Raised in the Bronx and a graduate of James Monroe High School, Nobel Prize winner Leon Lederman died peacefully at 96 in an Idaho care home earlier this month of complications of Alzheimer’s disease.
With two other American physicists, Lederman received the prize for uncovering new particles that enhanced our understanding of the fundamental universe.
All the obituaries worldwide heralded Lederman as breaking ground for further discoveries, but also as a scientist who made the often obscure world of physics clear to the general public. But every newspaper — in the United States and abroad — noted that his family sold his prize medal (auctioned it on the internet for $765,000) to pay for his mounting medical bills, and for the cost of a nursing home in Idaho near the town where he and his wife were living when he retired.
So there are two stories here. The extraordinary one of a man with a remarkable mind — an inventive and generous one. That’s what made him unique. And the story of a man whose brain deteriorated so much that he needed care 24/7.
The second story is what made him like the more than 5 million other Americans who suffer as he did.
The first story included the saga of his uncovering two tiny particles of matter beyond the atom which opened new pathways to our understanding of the world, and which became the subject of the book, “The God Particle” — as a way of explaining what physics still can’t quite fathom. In a lengthy New York Times article, George Johnson quotes Lederman’s passion to share the joys of physics.
“How can we have our colleagues … share with us, not the cleverness of our research, but the beauty of the intellectual edifice, of which our experiment is but one brick? Atoms formed molecules, and the molecules formed things that crawled out of the ocean.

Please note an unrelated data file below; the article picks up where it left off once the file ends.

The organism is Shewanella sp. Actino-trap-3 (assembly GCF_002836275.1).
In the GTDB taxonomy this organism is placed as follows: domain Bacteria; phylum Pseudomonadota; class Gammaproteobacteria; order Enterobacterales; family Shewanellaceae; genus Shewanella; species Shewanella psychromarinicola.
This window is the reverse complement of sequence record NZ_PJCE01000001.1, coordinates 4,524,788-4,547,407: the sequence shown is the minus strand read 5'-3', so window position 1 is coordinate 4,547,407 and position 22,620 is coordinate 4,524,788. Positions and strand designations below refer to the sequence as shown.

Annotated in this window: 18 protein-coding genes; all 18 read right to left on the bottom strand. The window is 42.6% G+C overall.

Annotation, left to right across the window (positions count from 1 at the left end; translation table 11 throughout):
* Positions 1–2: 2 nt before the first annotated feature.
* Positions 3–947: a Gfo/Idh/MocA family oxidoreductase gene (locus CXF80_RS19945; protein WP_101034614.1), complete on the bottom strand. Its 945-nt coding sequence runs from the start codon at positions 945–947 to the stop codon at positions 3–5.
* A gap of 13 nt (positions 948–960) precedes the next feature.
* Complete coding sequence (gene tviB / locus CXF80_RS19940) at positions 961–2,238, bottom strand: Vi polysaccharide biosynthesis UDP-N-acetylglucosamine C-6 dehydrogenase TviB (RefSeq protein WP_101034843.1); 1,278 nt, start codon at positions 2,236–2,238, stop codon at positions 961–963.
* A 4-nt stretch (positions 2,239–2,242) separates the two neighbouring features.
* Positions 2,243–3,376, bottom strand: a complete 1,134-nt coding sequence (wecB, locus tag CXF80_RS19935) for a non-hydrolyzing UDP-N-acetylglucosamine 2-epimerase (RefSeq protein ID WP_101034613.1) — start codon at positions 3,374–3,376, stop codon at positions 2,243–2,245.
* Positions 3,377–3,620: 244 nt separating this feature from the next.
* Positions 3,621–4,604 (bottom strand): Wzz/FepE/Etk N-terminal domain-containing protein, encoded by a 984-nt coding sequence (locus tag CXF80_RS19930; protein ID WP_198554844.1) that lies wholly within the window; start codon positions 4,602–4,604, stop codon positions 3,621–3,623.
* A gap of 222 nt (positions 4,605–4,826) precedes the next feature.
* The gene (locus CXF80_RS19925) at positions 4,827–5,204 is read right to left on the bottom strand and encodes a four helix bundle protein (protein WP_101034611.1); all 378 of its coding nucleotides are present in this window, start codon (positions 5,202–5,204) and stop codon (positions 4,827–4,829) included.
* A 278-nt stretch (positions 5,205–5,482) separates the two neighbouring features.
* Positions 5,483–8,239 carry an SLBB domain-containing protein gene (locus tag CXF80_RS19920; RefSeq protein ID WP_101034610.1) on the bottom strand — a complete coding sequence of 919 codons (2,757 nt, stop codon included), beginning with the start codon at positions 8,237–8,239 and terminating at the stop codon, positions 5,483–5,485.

“And here we are, worrying about the whole thing!”
But in the second story — told only briefly, but omitted from none of the columns heralding his life — the worries come even closer to home. Not cosmic, but personal.
Lederman’s life ended peacefully because he could afford the care he needed. Valuing his calm ad quiet over the medal, his family made the sale which allowed him the best of care.
Alzheimer’s doesn’t choose victims with cash reserves, and few of us have very marketable assets. One in every 10 Americans will suffer from the disease.
The number is expected to skyrocket as baby boomers age.
Long-term care in a New York nursing facility costs $100,000 per year. So we’re afraid, all of us, that we may need such care at some point in our lives, and that — in addition to health insurance for which we’ve paid all our lives — we either must purchase expensive long-term policies, or spend down our assets until the government will help us out.
And that help will be challenged if Mitch McConnell gets his wish to pay for the tax cuts to the rich with cuts in “entitlements” — Medicare, Medicaid and Social Security. Forget about a bucket list of dream vacations and a golden old age.
The only single-payer plan nationwide that has all the econometrics worked out, the New York Health Act, will — for the first time — include long-term care in its 2019 budget for those with lifelong disabilities as well.
In a report issued Aug. 1, the conservative Rand Corp., certified that we can afford it together with comprehensive, universal cost-effective coverage for all New Yorkers, and save money over what we are currently paying into a system that is less and less affordable, and the chief cause of bankruptcy even for people with insurance.
To ease our worries and to fight the more than $1.6 million a day that the health care industry spends on lobbying — and which it will increase as the New York Health Act becomes more and more popular with voters — it is vital that we have a Democratic majority in the state senate and Assembly.
To that end, Alessandra Biaggi is working tirelessly to support Democrats in other districts — particularly those in nearby Rockland and Orange counties.
Help Biaggi help you by volunteering to get out the vote, and be sure to vote on Nov. 6 for her and for Assemblyman Jeffrey Dinowitz.